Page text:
A Mixed Up Minister?
What insights does the book of Jonah have for ministers today?
Led by The Revd Tom Stuckey, a former President of the Methodist Church.
Homosexual people and the church
In the previous issue of Headline John Job provided a comprehensive account of the biblical passages immediately relevant to homosexual practice, and we now explore some of the pastoral challenges that arise. I have struggled in preparing this article. I would prefer not to think about this subject, but I know that as Christians we have a responsibility to face up to sensitive and difficult issues and to make a measured response. There are serious pastoral challenges here for all of us, whether we are heterosexual or homosexual, and we should all resist the temptation to leap out of our ghettos, shoot and retreat, without prayerfully considering the reason for, and the implications and effects of, our attitudes and actions.
Not so different…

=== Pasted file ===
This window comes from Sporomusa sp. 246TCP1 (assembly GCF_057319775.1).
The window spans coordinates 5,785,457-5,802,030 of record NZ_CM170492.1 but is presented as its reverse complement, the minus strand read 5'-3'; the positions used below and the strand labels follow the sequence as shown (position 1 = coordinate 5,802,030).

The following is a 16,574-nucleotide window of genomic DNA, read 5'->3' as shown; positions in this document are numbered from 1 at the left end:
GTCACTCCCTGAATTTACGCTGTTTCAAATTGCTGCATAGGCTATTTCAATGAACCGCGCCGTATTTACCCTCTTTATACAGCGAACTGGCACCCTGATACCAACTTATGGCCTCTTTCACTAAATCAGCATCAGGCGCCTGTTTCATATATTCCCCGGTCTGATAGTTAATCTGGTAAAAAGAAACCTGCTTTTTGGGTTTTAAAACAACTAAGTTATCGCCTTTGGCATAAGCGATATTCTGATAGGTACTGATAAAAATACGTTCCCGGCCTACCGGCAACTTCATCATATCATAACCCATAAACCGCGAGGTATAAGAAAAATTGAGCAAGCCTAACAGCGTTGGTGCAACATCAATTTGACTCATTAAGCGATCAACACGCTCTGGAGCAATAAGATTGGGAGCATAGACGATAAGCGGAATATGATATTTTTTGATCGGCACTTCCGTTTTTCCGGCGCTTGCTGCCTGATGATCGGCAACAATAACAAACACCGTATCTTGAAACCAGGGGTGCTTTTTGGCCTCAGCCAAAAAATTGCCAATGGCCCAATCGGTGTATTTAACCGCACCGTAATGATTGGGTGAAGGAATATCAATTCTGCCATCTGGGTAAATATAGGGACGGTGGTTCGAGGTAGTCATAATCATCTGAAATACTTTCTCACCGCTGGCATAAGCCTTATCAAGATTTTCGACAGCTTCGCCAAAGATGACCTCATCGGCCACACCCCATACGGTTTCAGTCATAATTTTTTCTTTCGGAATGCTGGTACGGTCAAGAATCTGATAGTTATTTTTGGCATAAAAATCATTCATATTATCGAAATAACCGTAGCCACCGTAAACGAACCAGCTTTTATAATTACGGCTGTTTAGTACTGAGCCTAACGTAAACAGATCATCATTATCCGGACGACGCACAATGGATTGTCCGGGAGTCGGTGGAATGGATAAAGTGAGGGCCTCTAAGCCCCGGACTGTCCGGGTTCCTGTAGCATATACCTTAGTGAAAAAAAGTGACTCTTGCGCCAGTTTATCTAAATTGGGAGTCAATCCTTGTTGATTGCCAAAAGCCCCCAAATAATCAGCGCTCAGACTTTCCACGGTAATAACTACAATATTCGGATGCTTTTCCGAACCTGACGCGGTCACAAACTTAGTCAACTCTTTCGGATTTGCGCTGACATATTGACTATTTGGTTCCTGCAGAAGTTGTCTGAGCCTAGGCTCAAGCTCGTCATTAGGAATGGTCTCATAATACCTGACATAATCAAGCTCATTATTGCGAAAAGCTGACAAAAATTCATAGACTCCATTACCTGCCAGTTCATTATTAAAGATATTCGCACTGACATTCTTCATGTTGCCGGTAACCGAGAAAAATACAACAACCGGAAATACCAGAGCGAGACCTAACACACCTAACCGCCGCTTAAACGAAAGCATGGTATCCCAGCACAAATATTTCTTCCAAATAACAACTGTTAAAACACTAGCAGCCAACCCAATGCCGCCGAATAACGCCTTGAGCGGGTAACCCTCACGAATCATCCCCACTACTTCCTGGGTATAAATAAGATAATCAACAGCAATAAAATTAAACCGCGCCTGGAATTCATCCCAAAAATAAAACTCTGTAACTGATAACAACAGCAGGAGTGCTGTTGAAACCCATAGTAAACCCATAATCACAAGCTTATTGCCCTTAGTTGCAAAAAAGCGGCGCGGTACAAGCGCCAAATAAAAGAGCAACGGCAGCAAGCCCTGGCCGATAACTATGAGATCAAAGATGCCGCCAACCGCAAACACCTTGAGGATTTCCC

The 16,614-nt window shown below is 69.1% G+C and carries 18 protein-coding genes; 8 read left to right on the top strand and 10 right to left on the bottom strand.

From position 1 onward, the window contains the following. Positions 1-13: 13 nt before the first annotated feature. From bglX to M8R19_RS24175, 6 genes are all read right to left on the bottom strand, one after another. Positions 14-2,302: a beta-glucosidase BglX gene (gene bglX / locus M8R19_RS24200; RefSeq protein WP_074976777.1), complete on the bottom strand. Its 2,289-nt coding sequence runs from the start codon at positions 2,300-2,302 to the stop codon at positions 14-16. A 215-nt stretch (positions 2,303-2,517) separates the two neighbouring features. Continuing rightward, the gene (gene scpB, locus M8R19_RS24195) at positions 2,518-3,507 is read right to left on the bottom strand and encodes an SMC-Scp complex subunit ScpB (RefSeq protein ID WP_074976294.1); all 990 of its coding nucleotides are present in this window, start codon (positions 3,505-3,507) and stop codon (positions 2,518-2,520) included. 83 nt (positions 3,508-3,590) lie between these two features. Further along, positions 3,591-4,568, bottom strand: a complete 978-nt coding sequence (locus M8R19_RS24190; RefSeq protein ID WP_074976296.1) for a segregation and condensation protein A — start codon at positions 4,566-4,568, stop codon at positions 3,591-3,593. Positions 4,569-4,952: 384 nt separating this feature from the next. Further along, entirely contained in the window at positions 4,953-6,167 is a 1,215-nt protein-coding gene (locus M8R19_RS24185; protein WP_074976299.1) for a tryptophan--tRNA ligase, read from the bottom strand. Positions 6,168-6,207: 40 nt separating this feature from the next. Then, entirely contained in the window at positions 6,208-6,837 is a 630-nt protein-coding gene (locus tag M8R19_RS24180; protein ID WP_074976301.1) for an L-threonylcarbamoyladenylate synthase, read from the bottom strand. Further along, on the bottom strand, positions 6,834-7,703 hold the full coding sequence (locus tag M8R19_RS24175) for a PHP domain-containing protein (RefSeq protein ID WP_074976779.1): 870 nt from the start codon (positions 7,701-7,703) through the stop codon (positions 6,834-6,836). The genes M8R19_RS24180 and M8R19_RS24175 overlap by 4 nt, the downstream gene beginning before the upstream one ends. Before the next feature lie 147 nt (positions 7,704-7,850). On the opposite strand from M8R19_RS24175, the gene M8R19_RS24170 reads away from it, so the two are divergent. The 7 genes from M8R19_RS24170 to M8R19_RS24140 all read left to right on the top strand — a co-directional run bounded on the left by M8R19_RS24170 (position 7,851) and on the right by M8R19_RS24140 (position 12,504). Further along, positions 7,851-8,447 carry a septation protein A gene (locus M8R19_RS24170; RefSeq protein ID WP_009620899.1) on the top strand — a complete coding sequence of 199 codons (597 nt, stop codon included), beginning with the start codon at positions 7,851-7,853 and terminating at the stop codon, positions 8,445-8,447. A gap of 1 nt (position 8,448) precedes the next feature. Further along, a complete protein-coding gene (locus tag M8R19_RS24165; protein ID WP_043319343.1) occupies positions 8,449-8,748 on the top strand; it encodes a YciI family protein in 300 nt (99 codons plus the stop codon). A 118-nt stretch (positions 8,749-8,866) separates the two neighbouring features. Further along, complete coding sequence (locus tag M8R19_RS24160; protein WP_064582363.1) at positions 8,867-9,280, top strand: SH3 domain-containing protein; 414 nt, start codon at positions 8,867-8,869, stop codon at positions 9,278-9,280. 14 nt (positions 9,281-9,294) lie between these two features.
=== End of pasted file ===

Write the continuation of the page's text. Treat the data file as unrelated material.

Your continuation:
The phrase in the previous paragraph ‘whether we are heterosexual or homosexual’ may have surprised or shocked you, for we have a tendency to think about ‘us and them’ as though evangelical Christians are heterosexual and it is only others who are homosexual. Nevertheless, there are amongst us men and women who are attracted to people of the same sex. We need to distinguish here between sexual orientation and sexual practice. Homosexual orientation in itself is not wrong, although it is challenging. According to traditional biblical teaching, genital sexual activity outside marriage is not acceptable to God - and that includes both heterosexual and homosexual activity. We are all capable of disobedience and in a society where there is sexual chaos, the church has a unique opportunity to offer forgiveness, support and/or challenge as appropriate. The church has increasingly provided this in cases of opposite-sex failures, but it has largely failed to help homosexual people, sometimes condemning them without regard to any struggle on their part to conform to accepted standards. In other words, homosexual sin has been viewed as more serious than heterosexual sin. This has resulted in the isolation of some damaged and vulnerable homosexual people while those who have erred in opposite-sex relationships are welcomed back. The situation is of course somewhat different if the person persists in their disobedience, but we still tend to make allowances for heterosexual people more than for gay and lesbian people. In God’s eyes there is surely little difference.